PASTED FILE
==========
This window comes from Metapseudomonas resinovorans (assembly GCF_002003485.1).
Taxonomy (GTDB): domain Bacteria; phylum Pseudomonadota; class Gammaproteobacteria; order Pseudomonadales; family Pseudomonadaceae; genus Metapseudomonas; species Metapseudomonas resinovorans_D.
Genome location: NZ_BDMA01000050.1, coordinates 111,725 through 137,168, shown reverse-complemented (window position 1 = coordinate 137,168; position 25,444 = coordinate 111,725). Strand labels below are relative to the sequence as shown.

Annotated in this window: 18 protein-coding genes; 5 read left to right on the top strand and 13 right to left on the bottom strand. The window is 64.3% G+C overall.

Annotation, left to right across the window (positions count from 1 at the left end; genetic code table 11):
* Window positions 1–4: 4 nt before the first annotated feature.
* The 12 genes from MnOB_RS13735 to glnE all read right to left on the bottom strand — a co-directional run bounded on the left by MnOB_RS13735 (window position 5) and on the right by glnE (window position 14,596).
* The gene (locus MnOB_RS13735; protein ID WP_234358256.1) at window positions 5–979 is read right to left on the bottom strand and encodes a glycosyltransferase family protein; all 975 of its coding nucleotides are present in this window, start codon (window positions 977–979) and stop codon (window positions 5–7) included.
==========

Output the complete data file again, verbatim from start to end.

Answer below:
This window comes from Metapseudomonas resinovorans (assembly GCF_002003485.1).
Taxonomy (GTDB): domain Bacteria; phylum Pseudomonadota; class Gammaproteobacteria; order Pseudomonadales; family Pseudomonadaceae; genus Metapseudomonas; species Metapseudomonas resinovorans_D.
Genome location: NZ_BDMA01000050.1, coordinates 111,725 through 137,168, shown reverse-complemented (window position 1 = coordinate 137,168; position 25,444 = coordinate 111,725). Strand labels below are relative to the sequence as shown.

Annotated in this window: 18 protein-coding genes; 5 read left to right on the top strand and 13 right to left on the bottom strand. The window is 64.3% G+C overall.

Annotation, left to right across the window (positions count from 1 at the left end; genetic code table 11):
* Window positions 1–4: 4 nt before the first annotated feature.
* The 12 genes from MnOB_RS13735 to glnE all read right to left on the bottom strand — a co-directional run bounded on the left by MnOB_RS13735 (window position 5) and on the right by glnE (window position 14,596).
* The gene (locus MnOB_RS13735; protein ID WP_234358256.1) at window positions 5–979 is read right to left on the bottom strand and encodes a glycosyltransferase family protein; all 975 of its coding nucleotides are present in this window, start codon (window positions 977–979) and stop codon (window positions 5–7) included.